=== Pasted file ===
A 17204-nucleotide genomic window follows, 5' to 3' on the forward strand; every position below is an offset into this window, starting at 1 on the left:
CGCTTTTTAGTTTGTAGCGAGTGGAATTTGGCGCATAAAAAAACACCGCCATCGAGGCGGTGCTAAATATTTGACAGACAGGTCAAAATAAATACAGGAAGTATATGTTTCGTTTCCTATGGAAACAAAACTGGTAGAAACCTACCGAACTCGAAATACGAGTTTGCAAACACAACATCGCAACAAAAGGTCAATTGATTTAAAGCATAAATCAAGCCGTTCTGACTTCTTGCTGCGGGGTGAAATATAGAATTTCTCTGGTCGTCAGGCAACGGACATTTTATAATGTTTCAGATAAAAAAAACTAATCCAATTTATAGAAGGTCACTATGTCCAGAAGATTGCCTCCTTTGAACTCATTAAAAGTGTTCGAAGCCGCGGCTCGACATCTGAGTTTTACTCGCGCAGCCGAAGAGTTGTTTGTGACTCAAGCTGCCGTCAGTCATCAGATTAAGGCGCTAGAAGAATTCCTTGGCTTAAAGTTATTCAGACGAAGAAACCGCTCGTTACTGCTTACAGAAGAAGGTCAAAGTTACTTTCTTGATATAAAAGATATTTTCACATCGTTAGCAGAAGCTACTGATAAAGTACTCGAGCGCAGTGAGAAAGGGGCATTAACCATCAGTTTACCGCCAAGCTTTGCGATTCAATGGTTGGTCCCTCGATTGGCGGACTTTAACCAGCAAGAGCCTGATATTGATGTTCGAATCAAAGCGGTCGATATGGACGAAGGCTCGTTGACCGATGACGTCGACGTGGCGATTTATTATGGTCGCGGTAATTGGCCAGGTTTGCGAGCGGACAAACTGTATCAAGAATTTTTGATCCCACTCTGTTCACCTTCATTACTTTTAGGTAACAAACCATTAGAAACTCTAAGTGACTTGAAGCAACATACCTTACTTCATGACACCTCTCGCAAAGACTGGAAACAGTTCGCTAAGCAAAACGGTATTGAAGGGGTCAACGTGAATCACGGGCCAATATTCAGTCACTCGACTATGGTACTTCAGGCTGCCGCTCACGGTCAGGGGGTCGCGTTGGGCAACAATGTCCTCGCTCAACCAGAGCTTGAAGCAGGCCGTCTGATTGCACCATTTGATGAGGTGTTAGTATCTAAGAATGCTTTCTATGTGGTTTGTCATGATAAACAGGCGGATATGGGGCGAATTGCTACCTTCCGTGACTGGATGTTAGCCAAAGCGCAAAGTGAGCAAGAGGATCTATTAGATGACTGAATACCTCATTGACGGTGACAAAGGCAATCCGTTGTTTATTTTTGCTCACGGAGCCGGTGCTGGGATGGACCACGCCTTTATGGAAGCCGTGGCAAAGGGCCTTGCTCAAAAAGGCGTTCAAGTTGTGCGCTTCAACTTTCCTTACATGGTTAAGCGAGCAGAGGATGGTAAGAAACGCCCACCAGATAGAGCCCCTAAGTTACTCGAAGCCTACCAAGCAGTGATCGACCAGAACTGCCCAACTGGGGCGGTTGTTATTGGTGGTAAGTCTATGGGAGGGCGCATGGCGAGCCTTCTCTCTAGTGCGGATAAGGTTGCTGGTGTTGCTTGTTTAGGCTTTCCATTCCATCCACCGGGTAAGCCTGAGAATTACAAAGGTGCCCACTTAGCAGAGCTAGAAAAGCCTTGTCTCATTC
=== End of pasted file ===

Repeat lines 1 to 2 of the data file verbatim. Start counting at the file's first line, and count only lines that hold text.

A 17204-nucleotide genomic window follows, 5' to 3' on the forward strand; every position below is an offset into this window, starting at 1 on the left:
CGCTTTTTAGTTTGTAGCGAGTGGAATTTGGCGCATAAAAAAACACCGCCATCGAGGCGGTGCTAAATATTTGACAGACAGGTCAAAATAAATACAGGAAGTATATGTTTCGTTTCCTATGGAAACAAAACTGGTAGAAACCTACCGAACTCGAAATACGAGTTTGCAAACACAACATCGCAACAAAAGGTCAATTGATTTAAAGCATAAATCAAGCCGTTCTGACTTCTTGCTGCGGGGTGAAATATAGAATTTCTCTGGTCGTCAGGCAACGGACATTTTATAATGTTTCAGATAAAAAAAACTAATCCAATTTATAGAAGGTCACTATGTCCAGAAGATTGCCTCCTTTGAACTCATTAAAAGTGTTCGAAGCCGCGGCTCGACATCTGAGTTTTACTCGCGCAGCCGAAGAGTTGTTTGTGACTCAAGCTGCCGTCAGTCATCAGATTAAGGCGCTAGAAGAATTCCTTGGCTTAAAGTTATTCAGACGAAGAAACCGCTCGTTACTGCTTACAGAAGAAGGTCAAAGTTACTTTCTTGATATAAAAGATATTTTCACATCGTTAGCAGAAGCTACTGATAAAGTACTCGAGCGCAGTGAGAAAGGGGCATTAACCATCAGTTTACCGCCAAGCTTTGCGATTCAATGGTTGGTCCCTCGATTGGCGGACTTTAACCAGCAAGAGCCTGATATTGATGTTCGAATCAAAGCGGTCGATATGGACGAAGGCTCGTTGACCGATGACGTCGACGTGGCGATTTATTATGGTCGCGGTAATTGGCCAGGTTTGCGAGCGGACAAACTGTATCAAGAATTTTTGATCCCACTCTGTTCACCTTCATTACTTTTAGGTAACAAACCATTAGAAACTCTAAGTGACTTGAAGCAACATACCTTACTTCATGACACCTCTCGCAAAGACTGGAAACAGTTCGCTAAGCAAAACGGTATTGAAGGGGTCAACGTGAATCACGGGCCAATATTCAGTCACTCGACTATGGTACTTCAGGCTGCCGCTCACGGTCAGGGGGTCGCGTTGGGCAACAATGTCCTCGCTCAACCAGAGCTTGAAGCAGGCCGTCTGATTGCACCATTTGATGAGGTGTTAGTATCTAAGAATGCTTTCTATGTGGTTTGTCATGATAAACAGGCGGATATGGGGCGAATTGCTACCTTCCGTGACTGGATGTTAGCCAAAGCGCAAAGTGAGCAAGAGGATCTATTAGATGACTGAATACCTCATTGACGGTGACAAAGGCAATCCGTTGTTTATTTTTGCTCACGGAGCCGGTGCTGGGATGGACCACGCCTTTATGGAAGCCGTGGCAAAGGGCCTTGCTCAAAAAGGCGTTCAAGTTGTGCGCTTCAACTTTCCTTACATGGTTAAGCGAGCAGAGGATGGTAAGAAACGCCCACCAGATAGAGCCCCTAAGTTACTCGAAGCCTACCAAGCAGTGATCGACCAGAACTGCCCAACTGGGGCGGTTGTTATTGGTGGTAAGTCTATGGGAGGGCGCATGGCGAGCCTTCTCTCTAGTGCGGATAAGGTTGCTGGTGTTGCTTGTTTAGGCTTTCCATTCCATCCACCGGGTAAGCCTGAGAATTACAAAGGTGCCCACTTAGCAGAGCTAGAAAAGCCTTGTCTCATTC